Tuesday, November 12, 2013

Barack Obama; Selling out His Constituency




It was all about Hope and Change We Can Believe In and we bought it.

My goodness, how many presidential candidates have thrown those lines out there? But we elected the man and danced in the streets after a previous eight years of fear-based lies. It was a huge relief to those who felt America had been hustled by the outgoing administration. The system would right itself. Thank God, the system would finally right itself, with this smart, savvy constitutional lawyer at the helm. If he happened to be a black man as well, it was simply another page turned in the American history we all believed was inevitable.

”Barack Obama ran for president as a man of the people, standing up to Wall Street as the global economy melted down in that fateful fall of 2008. He pushed a tax plan to soak the rich, ripped NAFTA for hurting the middle class and tore into John McCain for supporting a bankruptcy bill that sided with wealthy bankers "at the expense of hardworking Americans." Obama may not have run to the left of Samuel Gompers or Cesar Chavez, but it's not like you saw him on the campaign trail flanked by bankers from Citigroup and Goldman Sachs. What inspired supporters who pushed him to his historic win was the sense that a genuine outsider was finally breaking into an exclusive club, that walls were being torn down, that things were, for lack of a better or more specific term, changing.”[1]

He swung into the saddle on a horse that had been economically shot-out at the knees, but we knew he was the right man to lead. His final rallying cry was to go after Wall Street and the Investment Banks that had blown the vaults and run off with the pretty school ma’am. Young, tough and straight-shooter, we watched him buckle his gun-belt. But it was the elected Obama we watched with anticipation, rather than the candidate. He selected a posse to chase the bad guys, almost entirely made up from among the old robber gang.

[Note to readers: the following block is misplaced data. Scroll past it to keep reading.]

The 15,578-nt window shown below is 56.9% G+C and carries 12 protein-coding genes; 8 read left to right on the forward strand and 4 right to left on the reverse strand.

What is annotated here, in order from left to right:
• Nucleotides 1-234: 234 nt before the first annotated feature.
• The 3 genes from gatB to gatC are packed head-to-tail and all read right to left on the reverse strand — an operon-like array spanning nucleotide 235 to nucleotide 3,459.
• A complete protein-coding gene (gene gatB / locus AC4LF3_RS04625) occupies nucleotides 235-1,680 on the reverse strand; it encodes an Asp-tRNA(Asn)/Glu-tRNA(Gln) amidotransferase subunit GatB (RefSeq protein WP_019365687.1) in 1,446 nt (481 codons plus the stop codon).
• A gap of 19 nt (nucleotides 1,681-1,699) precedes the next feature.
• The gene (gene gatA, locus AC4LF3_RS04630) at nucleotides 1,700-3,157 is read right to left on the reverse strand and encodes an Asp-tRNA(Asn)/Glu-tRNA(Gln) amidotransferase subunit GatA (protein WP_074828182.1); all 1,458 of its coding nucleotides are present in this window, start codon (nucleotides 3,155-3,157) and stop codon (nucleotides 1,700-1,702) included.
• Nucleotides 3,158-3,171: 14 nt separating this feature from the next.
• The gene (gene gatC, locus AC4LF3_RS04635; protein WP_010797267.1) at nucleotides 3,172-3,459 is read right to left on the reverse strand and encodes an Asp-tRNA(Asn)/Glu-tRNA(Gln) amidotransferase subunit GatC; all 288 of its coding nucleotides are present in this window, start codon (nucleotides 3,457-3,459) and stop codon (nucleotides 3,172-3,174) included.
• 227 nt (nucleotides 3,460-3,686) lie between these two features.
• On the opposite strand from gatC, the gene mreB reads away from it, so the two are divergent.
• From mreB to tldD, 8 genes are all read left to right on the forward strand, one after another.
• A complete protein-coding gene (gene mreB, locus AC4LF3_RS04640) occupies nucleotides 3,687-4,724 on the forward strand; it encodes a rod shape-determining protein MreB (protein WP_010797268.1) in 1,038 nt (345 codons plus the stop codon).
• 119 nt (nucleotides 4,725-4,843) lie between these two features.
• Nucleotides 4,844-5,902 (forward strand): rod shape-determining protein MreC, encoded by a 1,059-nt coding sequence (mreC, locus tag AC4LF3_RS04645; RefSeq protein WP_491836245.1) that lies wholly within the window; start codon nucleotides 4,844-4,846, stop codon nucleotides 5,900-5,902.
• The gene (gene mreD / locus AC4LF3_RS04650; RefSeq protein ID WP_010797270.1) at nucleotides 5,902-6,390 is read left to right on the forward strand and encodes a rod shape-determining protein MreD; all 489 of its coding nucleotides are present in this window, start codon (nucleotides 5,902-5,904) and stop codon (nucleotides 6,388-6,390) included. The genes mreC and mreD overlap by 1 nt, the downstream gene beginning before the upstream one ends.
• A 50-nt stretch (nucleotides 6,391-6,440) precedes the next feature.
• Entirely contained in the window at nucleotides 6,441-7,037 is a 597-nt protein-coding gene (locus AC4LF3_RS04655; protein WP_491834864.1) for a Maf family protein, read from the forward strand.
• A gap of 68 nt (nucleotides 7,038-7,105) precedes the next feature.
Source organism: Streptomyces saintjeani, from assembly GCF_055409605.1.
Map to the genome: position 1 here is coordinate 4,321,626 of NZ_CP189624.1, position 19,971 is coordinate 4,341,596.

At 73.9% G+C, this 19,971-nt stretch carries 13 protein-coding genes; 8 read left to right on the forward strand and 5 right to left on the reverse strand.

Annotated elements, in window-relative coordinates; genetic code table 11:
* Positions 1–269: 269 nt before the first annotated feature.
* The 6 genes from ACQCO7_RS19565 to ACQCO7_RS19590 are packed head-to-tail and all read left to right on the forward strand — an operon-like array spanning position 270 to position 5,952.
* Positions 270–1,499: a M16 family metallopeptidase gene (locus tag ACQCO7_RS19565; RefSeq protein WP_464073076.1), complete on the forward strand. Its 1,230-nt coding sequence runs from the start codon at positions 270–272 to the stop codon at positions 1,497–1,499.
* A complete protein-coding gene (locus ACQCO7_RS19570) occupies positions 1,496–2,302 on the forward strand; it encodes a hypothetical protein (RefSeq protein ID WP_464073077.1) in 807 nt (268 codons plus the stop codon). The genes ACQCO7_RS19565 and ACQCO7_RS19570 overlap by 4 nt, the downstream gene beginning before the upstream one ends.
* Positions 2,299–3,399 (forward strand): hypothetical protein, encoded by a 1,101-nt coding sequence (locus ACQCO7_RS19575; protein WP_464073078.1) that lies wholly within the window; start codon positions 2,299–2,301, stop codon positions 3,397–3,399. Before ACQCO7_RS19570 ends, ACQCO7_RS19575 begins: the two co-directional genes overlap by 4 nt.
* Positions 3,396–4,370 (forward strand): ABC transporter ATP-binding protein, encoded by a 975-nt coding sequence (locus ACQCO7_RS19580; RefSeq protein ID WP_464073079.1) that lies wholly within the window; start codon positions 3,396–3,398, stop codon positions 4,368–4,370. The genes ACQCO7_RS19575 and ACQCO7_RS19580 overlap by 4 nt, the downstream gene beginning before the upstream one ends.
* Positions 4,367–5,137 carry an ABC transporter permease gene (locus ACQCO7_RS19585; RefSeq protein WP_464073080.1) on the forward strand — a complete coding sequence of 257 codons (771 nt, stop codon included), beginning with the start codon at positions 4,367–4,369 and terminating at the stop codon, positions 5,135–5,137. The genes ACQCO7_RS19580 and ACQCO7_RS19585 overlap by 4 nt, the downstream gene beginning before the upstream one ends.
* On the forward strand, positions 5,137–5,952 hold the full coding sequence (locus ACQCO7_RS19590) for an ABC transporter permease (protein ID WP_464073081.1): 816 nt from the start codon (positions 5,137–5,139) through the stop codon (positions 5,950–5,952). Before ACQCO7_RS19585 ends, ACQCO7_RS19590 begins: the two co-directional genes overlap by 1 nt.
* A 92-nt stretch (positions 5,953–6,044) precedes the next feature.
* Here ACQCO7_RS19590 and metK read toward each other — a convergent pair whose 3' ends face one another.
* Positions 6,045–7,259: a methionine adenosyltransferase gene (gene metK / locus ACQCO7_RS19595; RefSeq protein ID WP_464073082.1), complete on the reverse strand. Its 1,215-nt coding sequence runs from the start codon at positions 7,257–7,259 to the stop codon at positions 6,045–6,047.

New York Fed chief, Timothy Geithner, a man who smoothed the Wall Street path to all the TARP banking bailouts, was the first to hit the saddle alongside Obama, as Secretary of the Treasury. Next to grab a horse from a bystander was Larry Summers, to head the National Economic Council, the key group that coordinates all economic policymaking within the White House. Sporting a spiffy new white Stetson, Summers was fresh-faced and ruddy from his millions made as a managing partner at the hedge fund D. E. Shaw & Co. and his popular speechifying at major financial institutions, happily including Goldman Sachs, JPMorgan Chase, Citigroup, Merrill Lynch and Lehman Brothers.